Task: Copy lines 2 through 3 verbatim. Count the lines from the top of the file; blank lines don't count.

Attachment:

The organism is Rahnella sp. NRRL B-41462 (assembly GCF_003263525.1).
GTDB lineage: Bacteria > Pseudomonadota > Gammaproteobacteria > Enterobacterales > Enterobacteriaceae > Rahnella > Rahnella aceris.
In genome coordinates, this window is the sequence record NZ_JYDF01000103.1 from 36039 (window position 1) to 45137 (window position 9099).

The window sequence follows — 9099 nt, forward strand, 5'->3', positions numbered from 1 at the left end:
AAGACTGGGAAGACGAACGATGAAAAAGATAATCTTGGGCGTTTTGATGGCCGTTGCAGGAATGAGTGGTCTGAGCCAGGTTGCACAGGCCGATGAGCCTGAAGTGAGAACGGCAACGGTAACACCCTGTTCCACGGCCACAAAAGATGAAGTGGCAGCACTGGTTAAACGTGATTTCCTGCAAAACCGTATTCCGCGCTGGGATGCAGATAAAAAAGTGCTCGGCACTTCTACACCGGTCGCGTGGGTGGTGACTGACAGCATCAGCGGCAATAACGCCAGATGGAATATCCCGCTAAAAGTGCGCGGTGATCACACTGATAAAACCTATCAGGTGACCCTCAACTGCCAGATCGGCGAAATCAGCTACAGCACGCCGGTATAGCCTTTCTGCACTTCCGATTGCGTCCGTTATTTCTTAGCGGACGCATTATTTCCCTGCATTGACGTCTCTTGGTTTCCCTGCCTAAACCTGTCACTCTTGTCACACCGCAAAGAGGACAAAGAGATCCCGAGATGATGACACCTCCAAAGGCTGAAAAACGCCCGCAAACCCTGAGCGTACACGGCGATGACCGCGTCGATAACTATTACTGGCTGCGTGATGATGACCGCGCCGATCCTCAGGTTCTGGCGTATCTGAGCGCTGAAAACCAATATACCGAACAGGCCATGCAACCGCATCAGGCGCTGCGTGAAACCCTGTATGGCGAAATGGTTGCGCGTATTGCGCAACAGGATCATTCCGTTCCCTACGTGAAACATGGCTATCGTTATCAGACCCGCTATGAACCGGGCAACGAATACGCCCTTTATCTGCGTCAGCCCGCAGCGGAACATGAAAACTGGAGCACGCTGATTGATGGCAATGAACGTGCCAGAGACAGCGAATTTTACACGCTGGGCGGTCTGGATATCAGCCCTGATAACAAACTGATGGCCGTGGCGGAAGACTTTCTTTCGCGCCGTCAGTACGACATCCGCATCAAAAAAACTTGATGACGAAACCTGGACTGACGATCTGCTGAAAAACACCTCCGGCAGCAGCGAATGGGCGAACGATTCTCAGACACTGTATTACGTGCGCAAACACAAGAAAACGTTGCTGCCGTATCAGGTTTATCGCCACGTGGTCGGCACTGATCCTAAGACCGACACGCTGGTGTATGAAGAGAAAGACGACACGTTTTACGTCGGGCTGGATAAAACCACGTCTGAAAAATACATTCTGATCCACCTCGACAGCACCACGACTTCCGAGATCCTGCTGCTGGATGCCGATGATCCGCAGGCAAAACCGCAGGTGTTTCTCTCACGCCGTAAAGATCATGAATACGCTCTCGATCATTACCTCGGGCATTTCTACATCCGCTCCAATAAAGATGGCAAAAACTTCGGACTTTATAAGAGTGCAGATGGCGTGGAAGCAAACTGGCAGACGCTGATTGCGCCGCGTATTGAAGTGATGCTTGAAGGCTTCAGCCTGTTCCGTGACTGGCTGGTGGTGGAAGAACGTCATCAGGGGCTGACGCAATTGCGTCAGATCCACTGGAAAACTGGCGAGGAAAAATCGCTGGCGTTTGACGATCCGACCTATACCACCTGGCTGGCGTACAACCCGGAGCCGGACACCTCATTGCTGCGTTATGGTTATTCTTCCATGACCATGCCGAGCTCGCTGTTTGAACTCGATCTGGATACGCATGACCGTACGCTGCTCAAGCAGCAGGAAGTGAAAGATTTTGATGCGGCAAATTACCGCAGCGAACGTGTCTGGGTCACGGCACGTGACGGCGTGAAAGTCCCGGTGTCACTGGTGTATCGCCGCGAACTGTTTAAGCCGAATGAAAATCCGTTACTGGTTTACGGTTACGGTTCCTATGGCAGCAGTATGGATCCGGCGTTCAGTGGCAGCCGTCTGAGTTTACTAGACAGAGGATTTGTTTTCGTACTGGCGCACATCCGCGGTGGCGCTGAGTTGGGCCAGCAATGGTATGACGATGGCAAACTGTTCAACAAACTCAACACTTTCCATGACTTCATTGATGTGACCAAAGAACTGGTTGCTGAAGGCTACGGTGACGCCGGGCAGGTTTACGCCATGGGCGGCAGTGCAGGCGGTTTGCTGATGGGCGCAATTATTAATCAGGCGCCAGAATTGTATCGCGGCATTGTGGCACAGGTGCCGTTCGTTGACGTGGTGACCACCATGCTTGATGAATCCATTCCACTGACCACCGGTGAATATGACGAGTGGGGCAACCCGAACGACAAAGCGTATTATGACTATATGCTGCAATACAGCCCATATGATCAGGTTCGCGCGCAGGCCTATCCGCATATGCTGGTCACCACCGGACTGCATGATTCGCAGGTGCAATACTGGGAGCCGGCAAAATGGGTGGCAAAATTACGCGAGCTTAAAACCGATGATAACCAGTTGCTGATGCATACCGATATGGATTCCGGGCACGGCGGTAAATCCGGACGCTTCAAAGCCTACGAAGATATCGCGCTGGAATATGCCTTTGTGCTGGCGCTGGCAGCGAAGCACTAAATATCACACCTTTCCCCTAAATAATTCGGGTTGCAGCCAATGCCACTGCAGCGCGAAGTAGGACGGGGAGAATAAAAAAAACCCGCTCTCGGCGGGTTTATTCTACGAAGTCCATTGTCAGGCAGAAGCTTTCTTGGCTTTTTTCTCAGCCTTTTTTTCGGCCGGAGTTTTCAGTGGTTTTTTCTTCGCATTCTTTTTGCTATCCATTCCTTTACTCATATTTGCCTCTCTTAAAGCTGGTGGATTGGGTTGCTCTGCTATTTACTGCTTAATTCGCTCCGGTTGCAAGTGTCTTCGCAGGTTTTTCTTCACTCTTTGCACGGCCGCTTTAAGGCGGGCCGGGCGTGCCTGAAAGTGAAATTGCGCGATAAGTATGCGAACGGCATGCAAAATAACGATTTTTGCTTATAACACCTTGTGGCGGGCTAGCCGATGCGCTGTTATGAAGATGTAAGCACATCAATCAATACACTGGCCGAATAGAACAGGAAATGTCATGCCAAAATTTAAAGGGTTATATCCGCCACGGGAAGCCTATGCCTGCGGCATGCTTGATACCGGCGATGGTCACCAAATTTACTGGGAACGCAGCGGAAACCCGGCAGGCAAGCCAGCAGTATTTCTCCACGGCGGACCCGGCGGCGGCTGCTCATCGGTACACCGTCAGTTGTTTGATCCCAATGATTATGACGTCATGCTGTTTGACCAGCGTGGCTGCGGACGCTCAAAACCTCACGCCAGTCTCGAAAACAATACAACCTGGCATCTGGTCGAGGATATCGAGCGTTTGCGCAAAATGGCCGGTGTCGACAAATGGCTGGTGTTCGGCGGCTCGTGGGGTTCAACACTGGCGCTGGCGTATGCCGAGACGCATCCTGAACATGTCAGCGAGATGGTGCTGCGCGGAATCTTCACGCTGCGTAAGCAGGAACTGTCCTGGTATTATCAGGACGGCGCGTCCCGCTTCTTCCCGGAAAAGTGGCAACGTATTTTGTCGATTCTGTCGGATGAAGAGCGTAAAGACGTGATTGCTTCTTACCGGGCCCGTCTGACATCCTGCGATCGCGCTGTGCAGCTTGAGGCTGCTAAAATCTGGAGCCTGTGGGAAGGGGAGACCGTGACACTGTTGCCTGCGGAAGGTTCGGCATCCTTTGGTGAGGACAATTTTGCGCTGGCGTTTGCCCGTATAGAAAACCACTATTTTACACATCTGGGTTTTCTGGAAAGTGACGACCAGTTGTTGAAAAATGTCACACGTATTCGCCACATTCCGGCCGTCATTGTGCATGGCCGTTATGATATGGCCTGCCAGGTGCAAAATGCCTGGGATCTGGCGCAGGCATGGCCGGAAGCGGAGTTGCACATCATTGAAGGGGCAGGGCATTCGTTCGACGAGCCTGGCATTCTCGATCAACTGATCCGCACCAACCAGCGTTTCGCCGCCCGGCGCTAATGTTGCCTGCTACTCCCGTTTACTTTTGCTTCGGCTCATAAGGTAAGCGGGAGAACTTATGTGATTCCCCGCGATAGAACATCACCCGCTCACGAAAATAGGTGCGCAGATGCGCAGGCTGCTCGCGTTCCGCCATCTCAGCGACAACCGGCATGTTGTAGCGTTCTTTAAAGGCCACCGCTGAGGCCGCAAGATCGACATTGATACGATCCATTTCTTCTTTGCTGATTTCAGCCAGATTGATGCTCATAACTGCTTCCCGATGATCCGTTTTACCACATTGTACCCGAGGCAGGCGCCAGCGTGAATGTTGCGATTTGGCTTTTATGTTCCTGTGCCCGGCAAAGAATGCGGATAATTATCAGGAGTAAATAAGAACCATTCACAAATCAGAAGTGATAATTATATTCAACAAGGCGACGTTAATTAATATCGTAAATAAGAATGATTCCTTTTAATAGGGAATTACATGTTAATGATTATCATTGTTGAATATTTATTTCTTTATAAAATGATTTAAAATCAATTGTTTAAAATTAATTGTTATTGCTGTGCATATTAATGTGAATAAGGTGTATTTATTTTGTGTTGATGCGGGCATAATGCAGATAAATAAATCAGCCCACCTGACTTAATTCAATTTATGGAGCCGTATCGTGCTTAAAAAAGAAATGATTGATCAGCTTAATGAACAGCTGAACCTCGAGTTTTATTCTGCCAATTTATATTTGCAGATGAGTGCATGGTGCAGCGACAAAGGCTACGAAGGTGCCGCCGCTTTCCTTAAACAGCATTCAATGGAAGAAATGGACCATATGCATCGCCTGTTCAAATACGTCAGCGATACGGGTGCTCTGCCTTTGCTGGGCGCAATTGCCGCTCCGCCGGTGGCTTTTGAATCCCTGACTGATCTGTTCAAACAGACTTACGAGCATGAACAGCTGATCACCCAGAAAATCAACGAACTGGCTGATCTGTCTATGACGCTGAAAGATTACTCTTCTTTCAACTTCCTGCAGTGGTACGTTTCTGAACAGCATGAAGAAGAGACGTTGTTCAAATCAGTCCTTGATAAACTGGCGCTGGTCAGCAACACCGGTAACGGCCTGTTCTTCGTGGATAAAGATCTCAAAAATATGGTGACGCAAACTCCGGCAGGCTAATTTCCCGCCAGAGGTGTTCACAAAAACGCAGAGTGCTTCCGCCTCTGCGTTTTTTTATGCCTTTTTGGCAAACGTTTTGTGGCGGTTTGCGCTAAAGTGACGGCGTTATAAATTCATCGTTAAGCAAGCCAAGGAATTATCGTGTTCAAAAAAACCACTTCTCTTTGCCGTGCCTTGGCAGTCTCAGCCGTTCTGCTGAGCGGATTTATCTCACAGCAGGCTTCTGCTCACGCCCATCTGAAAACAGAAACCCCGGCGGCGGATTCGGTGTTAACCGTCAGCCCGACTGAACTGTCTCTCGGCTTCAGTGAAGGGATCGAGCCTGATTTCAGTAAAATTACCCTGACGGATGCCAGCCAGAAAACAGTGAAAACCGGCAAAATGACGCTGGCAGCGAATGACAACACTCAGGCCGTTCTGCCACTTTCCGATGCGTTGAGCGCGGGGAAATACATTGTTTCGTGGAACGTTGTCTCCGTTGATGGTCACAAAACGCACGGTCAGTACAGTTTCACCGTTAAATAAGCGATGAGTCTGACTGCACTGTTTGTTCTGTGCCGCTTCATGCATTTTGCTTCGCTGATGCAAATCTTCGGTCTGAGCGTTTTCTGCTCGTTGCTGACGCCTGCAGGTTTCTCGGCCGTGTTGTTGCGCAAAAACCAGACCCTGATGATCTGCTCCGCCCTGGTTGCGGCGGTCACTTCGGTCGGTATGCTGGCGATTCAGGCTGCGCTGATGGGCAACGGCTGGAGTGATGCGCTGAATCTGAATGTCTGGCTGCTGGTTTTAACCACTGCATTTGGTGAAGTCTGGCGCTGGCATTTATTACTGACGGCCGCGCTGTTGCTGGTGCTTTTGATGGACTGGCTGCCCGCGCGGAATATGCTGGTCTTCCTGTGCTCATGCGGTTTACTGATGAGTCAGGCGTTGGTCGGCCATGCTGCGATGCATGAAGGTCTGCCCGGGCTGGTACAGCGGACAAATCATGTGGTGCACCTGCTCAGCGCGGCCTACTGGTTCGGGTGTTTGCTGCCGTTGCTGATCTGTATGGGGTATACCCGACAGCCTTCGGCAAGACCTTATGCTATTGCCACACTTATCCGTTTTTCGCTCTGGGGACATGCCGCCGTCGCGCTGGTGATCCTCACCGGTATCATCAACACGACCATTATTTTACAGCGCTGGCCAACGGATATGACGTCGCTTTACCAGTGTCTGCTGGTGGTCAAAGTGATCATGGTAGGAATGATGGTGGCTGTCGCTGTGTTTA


GTDB lineage: Bacteria > Pseudomonadota > Gammaproteobacteria > Enterobacterales > Enterobacteriaceae > Rahnella > Rahnella aceris.
In genome coordinates, this window is the sequence record NZ_JYDF01000103.1 from 36039 (window position 1) to 45137 (window position 9099).